Göteborg to adopt congestion toll.
Sweden's second city Göteborg plans to introduce a road toll in 2013 similar to one adopted in Stockholm, the city council said following a vote late Jan. 28. "The issue will now be put to the government. A decision about a congestion charge will be taken by parliament this spring and the plan is for the congestion charge to be introduced in 2013," a statement said. The system, aimed at financing infrastructure investments, reducing greenhouse gases and cutting traffic in the city center by around 15 percent, would include some 40 toll stations around the city. Göteborg has some 506,000 inhabitants. The charge would be similar to the one levied in Stockholm in 2007, where motorists entering and leaving the city Monday to Friday pay between 10 and 20 kronor (1.50 and 3.00 dollars, 1.10 and 2.20 euros), depending on the time of day, with an upper limit of 60 kronor a day. A number of other cities have introduced similar toll schemes, including London, Rome and Singapore.

More bad weather in southern Sweden.
The American Southeast and Mid-Atlantic weren’t the only places to get a dose of wintry weather. The Swedish Meteriological Office (SMHI) warned Skåne residents Jan. 30 to expect strong winds and more heavy snowfall. The weather office also warned of heavy weather on Sweden's east coast toward Lapland and other parts of the south. It warned drivers to avoid the Öresund Bridge, connecting Malmö and Copenhagen, where possible. Despite worsened weather and road conditions, particularly in the south of the country, police in Skåne reported no major accidents.

Academy not blowing hot air about wind.
The Royal Swedish Academy of Sciences says it expects a massive expansion of wind power during the decades ahead, with an annual worldwide average increase of 8 percent. The academy's energy committee says, globally, wind power is expected to rise from the 260 terawatt hours of electricity generated during 2008 to approximately 5,000 terawatt hours during 2050. The scientists said by 2050 they expect wind power to account for about 10 percent of electricity worldwide, compared with the 1.3 percent generated today.

Sweden’s getting bigger.
Yes, that’s right. The northern border between Sweden and Finland is changing after 25 years, and the winner in the duo is Sweden, which will become a few acres bigger. The reason is that the deep grove of Torne River, which constitutes the border, has moved. The Swedish government has confirmed an agreement with Finland about the new border, and a similar confirmation is expected to come from Finland shortly. “Every 25 years, we inspect the border between Sweden and Finland,” said Karin Kristiansson, secretary at the Ministry of Foreign Affairs. A Swedish-Finnish team has now registered that the groove has moved a little bit. A small part of Sweden will be given to Finland, but we’re getting more back in return. Finland will not be compensated economically.

George Clooney’s Swedish hideout.
Question: Where did George Clooney stay when filming “The American”? Answer: In a little cabin by the lake Singsjön outside of Brunflo, a locality situated in Jämtland, Sweden. Most folks thought the star would spend his time at Hotel Clarion in Östersund, but it turned out Clooney preferred the loneliness of a cabin in the Norrland nature. “The first day he seemed to be in his own little world entirely,” said an anonymous source. “He got out of his cabin and just stood there for a long time, enjoying what he saw.” The cold didn’t seem to bother Clooney at all. “The American” is directed by Anton Corbijn and apart from Clooney the film also stars Violante Placido and Thekla Reuten.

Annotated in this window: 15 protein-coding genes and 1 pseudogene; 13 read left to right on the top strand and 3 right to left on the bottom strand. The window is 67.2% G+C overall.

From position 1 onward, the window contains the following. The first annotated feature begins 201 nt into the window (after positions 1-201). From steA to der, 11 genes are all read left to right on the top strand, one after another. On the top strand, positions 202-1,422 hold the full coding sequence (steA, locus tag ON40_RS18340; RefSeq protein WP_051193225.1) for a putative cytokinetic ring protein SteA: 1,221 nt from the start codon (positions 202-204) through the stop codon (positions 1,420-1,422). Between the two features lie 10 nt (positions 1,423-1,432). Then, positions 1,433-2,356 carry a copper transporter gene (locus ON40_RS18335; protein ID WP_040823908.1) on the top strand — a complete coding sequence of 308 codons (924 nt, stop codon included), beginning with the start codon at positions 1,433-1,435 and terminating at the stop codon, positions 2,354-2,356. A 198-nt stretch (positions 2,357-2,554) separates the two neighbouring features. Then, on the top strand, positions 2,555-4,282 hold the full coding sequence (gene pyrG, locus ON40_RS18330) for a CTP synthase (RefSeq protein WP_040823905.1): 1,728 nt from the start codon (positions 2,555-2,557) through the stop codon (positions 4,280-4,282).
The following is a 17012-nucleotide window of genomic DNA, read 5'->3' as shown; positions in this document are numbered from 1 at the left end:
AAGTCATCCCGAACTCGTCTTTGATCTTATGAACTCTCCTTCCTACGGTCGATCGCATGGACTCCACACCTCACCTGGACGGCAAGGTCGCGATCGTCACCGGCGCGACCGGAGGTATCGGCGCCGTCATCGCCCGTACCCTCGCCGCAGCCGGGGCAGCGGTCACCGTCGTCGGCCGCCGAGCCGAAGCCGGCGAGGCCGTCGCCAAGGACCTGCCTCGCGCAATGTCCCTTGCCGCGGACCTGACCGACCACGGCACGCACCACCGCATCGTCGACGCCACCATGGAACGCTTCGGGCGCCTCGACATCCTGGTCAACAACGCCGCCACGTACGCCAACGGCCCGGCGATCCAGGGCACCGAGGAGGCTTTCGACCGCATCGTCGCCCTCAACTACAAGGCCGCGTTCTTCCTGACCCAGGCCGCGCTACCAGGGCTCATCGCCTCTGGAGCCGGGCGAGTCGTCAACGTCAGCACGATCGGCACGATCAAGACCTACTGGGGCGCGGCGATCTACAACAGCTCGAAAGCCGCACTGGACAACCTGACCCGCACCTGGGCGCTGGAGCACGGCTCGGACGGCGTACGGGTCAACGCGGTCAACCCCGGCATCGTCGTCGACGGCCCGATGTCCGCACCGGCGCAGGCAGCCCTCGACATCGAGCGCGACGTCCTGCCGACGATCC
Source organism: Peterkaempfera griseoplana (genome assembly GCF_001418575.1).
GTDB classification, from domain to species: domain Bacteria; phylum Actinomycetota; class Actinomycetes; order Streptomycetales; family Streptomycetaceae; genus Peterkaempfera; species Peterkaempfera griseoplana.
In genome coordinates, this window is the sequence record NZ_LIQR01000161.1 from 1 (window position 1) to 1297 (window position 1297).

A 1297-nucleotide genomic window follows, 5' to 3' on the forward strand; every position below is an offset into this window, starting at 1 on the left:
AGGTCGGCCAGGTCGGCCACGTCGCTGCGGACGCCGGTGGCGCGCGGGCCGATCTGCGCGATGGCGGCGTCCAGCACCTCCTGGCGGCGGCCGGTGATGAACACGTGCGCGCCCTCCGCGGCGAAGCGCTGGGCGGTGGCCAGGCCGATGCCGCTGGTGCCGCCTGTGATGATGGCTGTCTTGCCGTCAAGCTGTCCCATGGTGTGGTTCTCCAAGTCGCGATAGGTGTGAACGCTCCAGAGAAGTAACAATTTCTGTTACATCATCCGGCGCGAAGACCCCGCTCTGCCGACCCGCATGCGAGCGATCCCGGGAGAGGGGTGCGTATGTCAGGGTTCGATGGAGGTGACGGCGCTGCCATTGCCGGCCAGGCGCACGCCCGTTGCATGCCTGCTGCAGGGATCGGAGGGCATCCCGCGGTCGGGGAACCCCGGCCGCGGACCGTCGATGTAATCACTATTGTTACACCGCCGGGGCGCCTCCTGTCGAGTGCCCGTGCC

Ban the burkha?
Several Swedish Christian Democrats want to ban the so-called burkha (the enveloping outer garment worn by women in some Islamic traditions for the purpose of cloaking the entire body) in Swedish society. “It’s nasty and not sanitary,” says Annelie Enochson, a Christian Democratic member of the parliament. A few days ago, Prime Minister Fredrik Reinfeldt was asked what he thought about the French proposition of banning burkhas and niqabs (the veil that covers the face) in the subways. Reinfeldt has expressed a wish not to ban. But he doesn’t have the entire alliance behind him in this decision. Enochson would like to see the burkha banned in public. “It’s just nasty to have a woman breathe behind that,” she said. And several of her colleagues agree. “I am also for a ban,” said Ingemar Vänerlöv, also a Christian Democratic member of the parliament. “Wearing a burkha is like being masked, and being masked on the subway… Well, we don’t know who’s under there.” Lennart Sacrédeus from the Christian Democrats said: “Rather than banning the burkha, I’d like to ban being masked.” When Expressen polled its readers on the topic “Do you think burkhas should be banned in public?” 91% said yes, 8% said no and 1% had no thoughts about it. One reader wrote: “Would you like to leave your children at the daycare if the teacher showed up wearing a burkha?” Another reader wrote: “Wearing a veil has nothing to do with religion, it’s about discrimination of women.” What do you think?

Alice and Lucas – topping the list.
Alice and Lucas were the most popular names in 2009 in Sweden, according to brand new statistics from Statistiska Centralbyrån (Sweden Statistics). The name Lucas also topped the list in 2008 and 2006, but Alice is new on the first spot. In 2008, Maja was the most popular girl’s name with Alice coming in second. A list with the five most popular girl’s names for 2009 looks like this: 1. Alice 2. Maja 3. Ella 4. Emma 5. Elsa. For boys it’s 1. Lucas 2. Elias 3. Oscar 4. William 5. Hugo.